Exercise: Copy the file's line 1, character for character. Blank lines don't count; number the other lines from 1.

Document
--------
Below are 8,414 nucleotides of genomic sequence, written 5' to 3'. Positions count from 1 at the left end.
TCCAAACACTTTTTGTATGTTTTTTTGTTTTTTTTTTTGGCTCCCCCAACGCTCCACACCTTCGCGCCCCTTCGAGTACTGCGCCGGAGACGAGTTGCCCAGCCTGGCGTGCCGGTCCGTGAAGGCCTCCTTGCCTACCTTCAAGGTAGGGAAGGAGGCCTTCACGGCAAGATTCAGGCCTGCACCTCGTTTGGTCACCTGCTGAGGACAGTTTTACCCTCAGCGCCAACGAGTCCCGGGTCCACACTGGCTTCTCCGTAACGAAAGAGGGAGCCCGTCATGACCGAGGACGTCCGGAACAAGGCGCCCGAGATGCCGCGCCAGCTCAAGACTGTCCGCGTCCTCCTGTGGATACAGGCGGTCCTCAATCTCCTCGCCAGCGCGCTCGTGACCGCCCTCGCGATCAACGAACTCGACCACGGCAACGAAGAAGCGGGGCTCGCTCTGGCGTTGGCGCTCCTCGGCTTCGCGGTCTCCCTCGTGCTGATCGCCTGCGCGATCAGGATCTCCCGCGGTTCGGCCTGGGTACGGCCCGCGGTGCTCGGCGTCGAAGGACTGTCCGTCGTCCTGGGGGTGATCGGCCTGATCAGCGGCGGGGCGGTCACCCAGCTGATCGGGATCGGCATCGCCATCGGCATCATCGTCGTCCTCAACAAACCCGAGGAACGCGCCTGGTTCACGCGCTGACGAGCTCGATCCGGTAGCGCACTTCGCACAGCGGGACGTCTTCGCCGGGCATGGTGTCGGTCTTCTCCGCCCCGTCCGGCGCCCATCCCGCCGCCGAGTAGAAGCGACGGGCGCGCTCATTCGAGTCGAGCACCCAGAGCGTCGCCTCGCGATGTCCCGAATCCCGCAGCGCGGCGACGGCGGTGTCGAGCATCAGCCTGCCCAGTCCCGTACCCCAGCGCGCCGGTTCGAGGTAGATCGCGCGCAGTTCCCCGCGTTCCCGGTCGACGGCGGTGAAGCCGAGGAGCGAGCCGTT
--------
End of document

Below are 8,414 nucleotides of genomic sequence, written 5' to 3'. Positions count from 1 at the left end.